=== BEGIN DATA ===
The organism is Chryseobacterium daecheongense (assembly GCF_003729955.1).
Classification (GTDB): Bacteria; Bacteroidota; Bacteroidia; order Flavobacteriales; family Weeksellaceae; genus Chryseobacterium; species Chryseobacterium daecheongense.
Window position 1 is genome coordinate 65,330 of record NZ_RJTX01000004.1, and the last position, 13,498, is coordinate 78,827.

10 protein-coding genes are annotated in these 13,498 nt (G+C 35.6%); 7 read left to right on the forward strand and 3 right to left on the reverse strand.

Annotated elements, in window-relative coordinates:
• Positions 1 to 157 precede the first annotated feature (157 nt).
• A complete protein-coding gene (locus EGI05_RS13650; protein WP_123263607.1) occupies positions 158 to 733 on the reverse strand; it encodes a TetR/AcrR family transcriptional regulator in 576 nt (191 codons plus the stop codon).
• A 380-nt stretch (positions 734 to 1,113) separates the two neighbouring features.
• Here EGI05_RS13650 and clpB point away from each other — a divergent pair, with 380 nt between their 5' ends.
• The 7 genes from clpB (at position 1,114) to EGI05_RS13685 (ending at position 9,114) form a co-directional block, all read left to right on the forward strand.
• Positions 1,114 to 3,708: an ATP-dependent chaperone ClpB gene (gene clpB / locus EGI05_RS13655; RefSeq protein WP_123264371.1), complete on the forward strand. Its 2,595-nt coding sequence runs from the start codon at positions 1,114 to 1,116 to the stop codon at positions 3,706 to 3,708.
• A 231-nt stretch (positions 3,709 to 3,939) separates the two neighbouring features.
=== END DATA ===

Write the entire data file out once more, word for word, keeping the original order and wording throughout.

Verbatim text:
The organism is Chryseobacterium daecheongense (assembly GCF_003729955.1).
Classification (GTDB): Bacteria; Bacteroidota; Bacteroidia; order Flavobacteriales; family Weeksellaceae; genus Chryseobacterium; species Chryseobacterium daecheongense.
Window position 1 is genome coordinate 65,330 of record NZ_RJTX01000004.1, and the last position, 13,498, is coordinate 78,827.

10 protein-coding genes are annotated in these 13,498 nt (G+C 35.6%); 7 read left to right on the forward strand and 3 right to left on the reverse strand.

Annotated elements, in window-relative coordinates:
• Positions 1 to 157 precede the first annotated feature (157 nt).
• A complete protein-coding gene (locus EGI05_RS13650; protein WP_123263607.1) occupies positions 158 to 733 on the reverse strand; it encodes a TetR/AcrR family transcriptional regulator in 576 nt (191 codons plus the stop codon).
• A 380-nt stretch (positions 734 to 1,113) separates the two neighbouring features.
• Here EGI05_RS13650 and clpB point away from each other — a divergent pair, with 380 nt between their 5' ends.
• The 7 genes from clpB (at position 1,114) to EGI05_RS13685 (ending at position 9,114) form a co-directional block, all read left to right on the forward strand.
• Positions 1,114 to 3,708: an ATP-dependent chaperone ClpB gene (gene clpB / locus EGI05_RS13655; RefSeq protein WP_123264371.1), complete on the forward strand. Its 2,595-nt coding sequence runs from the start codon at positions 1,114 to 1,116 to the stop codon at positions 3,706 to 3,708.
• A 231-nt stretch (positions 3,709 to 3,939) separates the two neighbouring features.